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Building Effective State – Federal Partnerships

Leaders from Medicaid and the Center for Medicaid and CHIP Services discuss how to build strong state-federal partnerships.

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The state-federal partnership is at the core of Medicaid. Medicaid programs are administered by states and territories under a broad set of federal rules and regulations and are jointly financed by states and territories and the federal government. This means that a strong and balanced partnership between state, territory, and federal policymakers is crucial to ensuring that Medicaid programs are effective, accessible, and meet local needs.

At the 2022 NAMD Fall Conference, Daniel Tsai, Director of the Center for Medicaid and CHIP Services (CMCS), Judy Mohr Peterson, Medicaid Director in Hawaii, and Tom Wallace, Medicaid Director in Florida, explored the challenges and benefits associated with building strong state-federal partnerships.

The panel shared three key insights:

  • Federal policymakers and Medicaid Directors have different responsibilities and face different constraints. Having served both as Massachusetts’ Medicaid Director and the CMCS Director, Dan Tsai highlighted the different vantage points of state and federal Medicaid policymakers. Federal policymakers are bound by Congress’ statutory authorization and must develop policies that work across 56 states and territories. Conversely, state policymakers have to actually implement the Medicaid program and face on-the-ground operational challenges, including balanced budget requirements. These different viewpoints can lead to tensions.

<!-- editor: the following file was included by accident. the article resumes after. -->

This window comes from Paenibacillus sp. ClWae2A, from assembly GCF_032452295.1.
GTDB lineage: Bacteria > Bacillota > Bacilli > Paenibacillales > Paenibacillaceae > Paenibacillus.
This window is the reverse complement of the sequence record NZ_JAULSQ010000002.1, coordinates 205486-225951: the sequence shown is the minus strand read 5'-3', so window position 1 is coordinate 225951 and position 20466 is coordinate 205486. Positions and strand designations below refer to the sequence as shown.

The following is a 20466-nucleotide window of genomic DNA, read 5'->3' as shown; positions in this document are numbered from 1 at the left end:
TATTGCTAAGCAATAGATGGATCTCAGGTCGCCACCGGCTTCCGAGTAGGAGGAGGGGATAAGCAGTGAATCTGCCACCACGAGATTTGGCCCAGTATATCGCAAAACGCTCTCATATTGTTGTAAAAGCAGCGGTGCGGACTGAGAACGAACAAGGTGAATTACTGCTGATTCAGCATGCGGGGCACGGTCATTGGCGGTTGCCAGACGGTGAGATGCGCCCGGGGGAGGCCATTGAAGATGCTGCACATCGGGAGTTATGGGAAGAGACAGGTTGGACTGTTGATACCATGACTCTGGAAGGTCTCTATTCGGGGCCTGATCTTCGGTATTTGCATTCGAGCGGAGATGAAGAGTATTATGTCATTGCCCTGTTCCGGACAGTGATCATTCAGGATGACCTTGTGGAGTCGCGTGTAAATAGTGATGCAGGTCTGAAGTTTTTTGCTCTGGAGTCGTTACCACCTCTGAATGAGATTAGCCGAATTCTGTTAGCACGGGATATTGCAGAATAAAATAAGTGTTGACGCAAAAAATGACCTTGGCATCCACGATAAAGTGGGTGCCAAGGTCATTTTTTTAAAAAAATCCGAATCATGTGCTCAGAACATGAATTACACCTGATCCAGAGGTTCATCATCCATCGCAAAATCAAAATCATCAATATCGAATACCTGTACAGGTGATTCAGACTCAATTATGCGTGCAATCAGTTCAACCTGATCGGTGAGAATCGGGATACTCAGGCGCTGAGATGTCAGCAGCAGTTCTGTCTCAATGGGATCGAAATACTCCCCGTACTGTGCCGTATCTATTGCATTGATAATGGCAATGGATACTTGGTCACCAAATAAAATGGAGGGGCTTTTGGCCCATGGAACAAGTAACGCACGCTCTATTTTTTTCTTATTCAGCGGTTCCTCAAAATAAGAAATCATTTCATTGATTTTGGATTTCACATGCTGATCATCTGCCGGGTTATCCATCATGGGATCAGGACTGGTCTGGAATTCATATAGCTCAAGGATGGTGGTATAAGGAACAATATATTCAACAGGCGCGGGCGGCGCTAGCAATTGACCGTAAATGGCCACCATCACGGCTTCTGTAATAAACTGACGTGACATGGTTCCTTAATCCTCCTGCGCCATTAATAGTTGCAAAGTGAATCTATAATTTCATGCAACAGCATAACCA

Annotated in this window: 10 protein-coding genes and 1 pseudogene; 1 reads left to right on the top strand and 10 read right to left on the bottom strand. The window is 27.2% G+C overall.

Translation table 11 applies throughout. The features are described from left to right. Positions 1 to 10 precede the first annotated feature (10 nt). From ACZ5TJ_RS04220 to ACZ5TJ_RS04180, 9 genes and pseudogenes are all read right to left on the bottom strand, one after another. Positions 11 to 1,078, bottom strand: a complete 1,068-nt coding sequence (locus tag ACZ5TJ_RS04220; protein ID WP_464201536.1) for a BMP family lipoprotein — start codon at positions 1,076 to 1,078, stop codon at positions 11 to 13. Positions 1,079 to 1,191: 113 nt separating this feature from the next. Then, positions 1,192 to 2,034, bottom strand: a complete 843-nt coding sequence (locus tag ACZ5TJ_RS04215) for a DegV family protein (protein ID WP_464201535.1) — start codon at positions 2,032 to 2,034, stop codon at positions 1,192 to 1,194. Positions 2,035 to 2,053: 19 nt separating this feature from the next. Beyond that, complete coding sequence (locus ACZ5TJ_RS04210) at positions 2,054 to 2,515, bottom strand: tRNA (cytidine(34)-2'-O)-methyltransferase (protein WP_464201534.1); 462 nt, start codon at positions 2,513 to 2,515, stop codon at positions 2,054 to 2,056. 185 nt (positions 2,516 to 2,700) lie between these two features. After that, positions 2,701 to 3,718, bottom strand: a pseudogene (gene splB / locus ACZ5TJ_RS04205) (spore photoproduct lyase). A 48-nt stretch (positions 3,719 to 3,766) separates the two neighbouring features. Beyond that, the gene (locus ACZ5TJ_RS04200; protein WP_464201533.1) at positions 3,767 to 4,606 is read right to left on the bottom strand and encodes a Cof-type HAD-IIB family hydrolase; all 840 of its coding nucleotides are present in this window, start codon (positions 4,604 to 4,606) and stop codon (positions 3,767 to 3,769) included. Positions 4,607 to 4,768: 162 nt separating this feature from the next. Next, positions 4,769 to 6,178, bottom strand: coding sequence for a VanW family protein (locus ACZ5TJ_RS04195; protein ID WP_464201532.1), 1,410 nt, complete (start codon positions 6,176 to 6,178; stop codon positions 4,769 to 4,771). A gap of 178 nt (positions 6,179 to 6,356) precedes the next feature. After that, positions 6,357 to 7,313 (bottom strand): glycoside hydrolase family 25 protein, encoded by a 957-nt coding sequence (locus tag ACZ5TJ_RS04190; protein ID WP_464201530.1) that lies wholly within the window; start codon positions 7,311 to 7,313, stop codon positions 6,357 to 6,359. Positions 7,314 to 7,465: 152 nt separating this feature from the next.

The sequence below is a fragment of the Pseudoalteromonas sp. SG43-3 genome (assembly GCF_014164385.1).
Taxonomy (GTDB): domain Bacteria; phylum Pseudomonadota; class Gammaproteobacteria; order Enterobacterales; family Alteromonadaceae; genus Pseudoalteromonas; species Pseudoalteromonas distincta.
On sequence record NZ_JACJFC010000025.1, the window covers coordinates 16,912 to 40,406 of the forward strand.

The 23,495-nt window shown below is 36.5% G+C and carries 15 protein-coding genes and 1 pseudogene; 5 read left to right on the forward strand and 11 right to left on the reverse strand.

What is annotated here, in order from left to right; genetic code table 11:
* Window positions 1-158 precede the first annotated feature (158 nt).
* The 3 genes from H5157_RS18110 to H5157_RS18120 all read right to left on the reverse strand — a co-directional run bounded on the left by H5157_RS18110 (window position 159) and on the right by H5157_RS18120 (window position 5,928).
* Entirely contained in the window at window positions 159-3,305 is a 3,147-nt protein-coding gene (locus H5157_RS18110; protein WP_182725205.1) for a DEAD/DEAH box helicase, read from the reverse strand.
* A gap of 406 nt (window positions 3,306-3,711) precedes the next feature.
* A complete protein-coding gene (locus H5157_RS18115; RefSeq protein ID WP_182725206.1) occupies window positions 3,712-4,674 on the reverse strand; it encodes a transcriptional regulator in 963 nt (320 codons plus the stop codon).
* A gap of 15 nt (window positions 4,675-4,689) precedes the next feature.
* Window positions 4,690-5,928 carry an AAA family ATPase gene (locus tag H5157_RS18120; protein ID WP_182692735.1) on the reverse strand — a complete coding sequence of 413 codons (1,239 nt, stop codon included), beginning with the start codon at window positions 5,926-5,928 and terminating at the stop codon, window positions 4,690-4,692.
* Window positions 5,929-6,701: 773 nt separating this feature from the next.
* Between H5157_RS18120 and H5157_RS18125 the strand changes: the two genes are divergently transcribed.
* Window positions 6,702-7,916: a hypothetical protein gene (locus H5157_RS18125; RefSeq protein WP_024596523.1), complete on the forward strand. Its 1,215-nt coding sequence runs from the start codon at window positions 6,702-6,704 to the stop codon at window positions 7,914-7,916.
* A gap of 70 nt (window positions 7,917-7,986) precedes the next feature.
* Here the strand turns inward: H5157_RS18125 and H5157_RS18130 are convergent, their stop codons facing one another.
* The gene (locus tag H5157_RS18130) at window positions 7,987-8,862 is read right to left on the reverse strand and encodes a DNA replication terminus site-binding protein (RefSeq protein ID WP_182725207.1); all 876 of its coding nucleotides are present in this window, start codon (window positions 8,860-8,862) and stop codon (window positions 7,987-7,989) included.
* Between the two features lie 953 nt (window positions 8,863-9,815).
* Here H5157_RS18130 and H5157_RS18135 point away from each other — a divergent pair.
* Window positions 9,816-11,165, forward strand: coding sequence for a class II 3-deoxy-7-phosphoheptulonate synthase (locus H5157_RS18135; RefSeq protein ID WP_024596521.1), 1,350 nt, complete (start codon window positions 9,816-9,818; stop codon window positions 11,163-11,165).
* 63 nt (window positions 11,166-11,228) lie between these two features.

• Strong state-federal partnerships lead to better policy. Judy Mohr Peterson highlighted the Medicaid & CHIP Scorecard Workgroup as an example of successful partnership between state and federal policymakers. Over the course of several months, CMCS and state Medicaid staff met to develop the Medicaid & CHIP Scorecard. Although states initially had some nervousness around the Scorecard concept, the workgroup built a trusting partnership, which resulted in a strong Scorecard product. Similarly, Tom Wallace highlighted CMS’ ongoing willingness to discuss ideas and find compromises, even when there are fundamental policy disagreements.
  • The COVID-19 public health emergency has fueled new levels of collaboration between states and CMS – but exacerbated workforce challenges. Throughout the COVID-19 pandemic and in preparation for the unwinding, CMS and states have engaged in an unprecedented level of collaboration: states and CMCS have met on a biweekly basis for over a year to address unwinding policy issues. But the pandemic has also led to new challenges – including depleted state workforces and gaps in provider workforces. These workforce challenges limit the amount of new policymaking that states will be able to undertake. Addressing these workforce challenges will take time, resources, and creativity at both the state and federal level.

State and federal Medicaid policymakers will face a new set of challenges in the coming year: the eventual start of the public health emergency unwinding, budgetary pressures from inflation and the end of enhanced federal Medicaid funding, and increasingly acute workforce challenges. Strong state-federal partnerships are essential to meeting these challenges. As in any partnership, disagreement sometimes arise between state and federal stakeholders, but this push and pull is core to the federalist structure of Medicaid and often leads to the best policy outcomes.

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